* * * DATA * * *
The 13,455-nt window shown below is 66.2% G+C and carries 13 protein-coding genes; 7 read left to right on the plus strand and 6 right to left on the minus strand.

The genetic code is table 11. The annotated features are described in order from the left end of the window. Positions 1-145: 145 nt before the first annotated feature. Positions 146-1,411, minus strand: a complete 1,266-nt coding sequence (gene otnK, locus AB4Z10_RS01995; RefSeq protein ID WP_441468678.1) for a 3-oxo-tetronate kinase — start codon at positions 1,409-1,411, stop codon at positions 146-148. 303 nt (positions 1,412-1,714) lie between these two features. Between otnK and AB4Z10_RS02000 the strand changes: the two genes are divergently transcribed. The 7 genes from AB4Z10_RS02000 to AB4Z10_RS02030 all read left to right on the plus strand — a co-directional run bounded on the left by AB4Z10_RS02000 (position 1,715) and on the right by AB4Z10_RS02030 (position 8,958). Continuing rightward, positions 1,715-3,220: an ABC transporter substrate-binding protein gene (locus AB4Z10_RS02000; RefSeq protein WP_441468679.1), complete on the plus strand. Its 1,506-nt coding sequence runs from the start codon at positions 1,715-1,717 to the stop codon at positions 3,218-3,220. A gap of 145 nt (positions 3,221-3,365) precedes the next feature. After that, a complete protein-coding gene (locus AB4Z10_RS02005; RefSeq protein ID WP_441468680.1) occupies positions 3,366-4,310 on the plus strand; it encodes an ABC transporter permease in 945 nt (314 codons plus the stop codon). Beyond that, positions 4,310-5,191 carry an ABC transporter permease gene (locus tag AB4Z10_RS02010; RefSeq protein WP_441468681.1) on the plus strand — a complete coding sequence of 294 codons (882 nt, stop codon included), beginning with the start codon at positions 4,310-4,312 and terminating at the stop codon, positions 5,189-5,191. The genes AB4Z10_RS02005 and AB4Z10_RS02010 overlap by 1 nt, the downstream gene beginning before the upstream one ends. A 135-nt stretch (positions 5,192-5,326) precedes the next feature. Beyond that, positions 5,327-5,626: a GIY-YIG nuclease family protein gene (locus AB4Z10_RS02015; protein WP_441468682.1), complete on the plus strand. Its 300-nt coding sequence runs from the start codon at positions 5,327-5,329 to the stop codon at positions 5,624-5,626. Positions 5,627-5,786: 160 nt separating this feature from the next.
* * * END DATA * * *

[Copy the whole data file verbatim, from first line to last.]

The 13,455-nt window shown below is 66.2% G+C and carries 13 protein-coding genes; 7 read left to right on the plus strand and 6 right to left on the minus strand.

The genetic code is table 11. The annotated features are described in order from the left end of the window. Positions 1-145: 145 nt before the first annotated feature. Positions 146-1,411, minus strand: a complete 1,266-nt coding sequence (gene otnK, locus AB4Z10_RS01995; RefSeq protein ID WP_441468678.1) for a 3-oxo-tetronate kinase — start codon at positions 1,409-1,411, stop codon at positions 146-148. 303 nt (positions 1,412-1,714) lie between these two features. Between otnK and AB4Z10_RS02000 the strand changes: the two genes are divergently transcribed. The 7 genes from AB4Z10_RS02000 to AB4Z10_RS02030 all read left to right on the plus strand — a co-directional run bounded on the left by AB4Z10_RS02000 (position 1,715) and on the right by AB4Z10_RS02030 (position 8,958). Continuing rightward, positions 1,715-3,220: an ABC transporter substrate-binding protein gene (locus AB4Z10_RS02000; RefSeq protein WP_441468679.1), complete on the plus strand. Its 1,506-nt coding sequence runs from the start codon at positions 1,715-1,717 to the stop codon at positions 3,218-3,220. A gap of 145 nt (positions 3,221-3,365) precedes the next feature. After that, a complete protein-coding gene (locus AB4Z10_RS02005; RefSeq protein ID WP_441468680.1) occupies positions 3,366-4,310 on the plus strand; it encodes an ABC transporter permease in 945 nt (314 codons plus the stop codon). Beyond that, positions 4,310-5,191 carry an ABC transporter permease gene (locus tag AB4Z10_RS02010; RefSeq protein WP_441468681.1) on the plus strand — a complete coding sequence of 294 codons (882 nt, stop codon included), beginning with the start codon at positions 4,310-4,312 and terminating at the stop codon, positions 5,189-5,191. The genes AB4Z10_RS02005 and AB4Z10_RS02010 overlap by 1 nt, the downstream gene beginning before the upstream one ends. A 135-nt stretch (positions 5,192-5,326) precedes the next feature. Beyond that, positions 5,327-5,626: a GIY-YIG nuclease family protein gene (locus AB4Z10_RS02015; protein WP_441468682.1), complete on the plus strand. Its 300-nt coding sequence runs from the start codon at positions 5,327-5,329 to the stop codon at positions 5,624-5,626. Positions 5,627-5,786: 160 nt separating this feature from the next.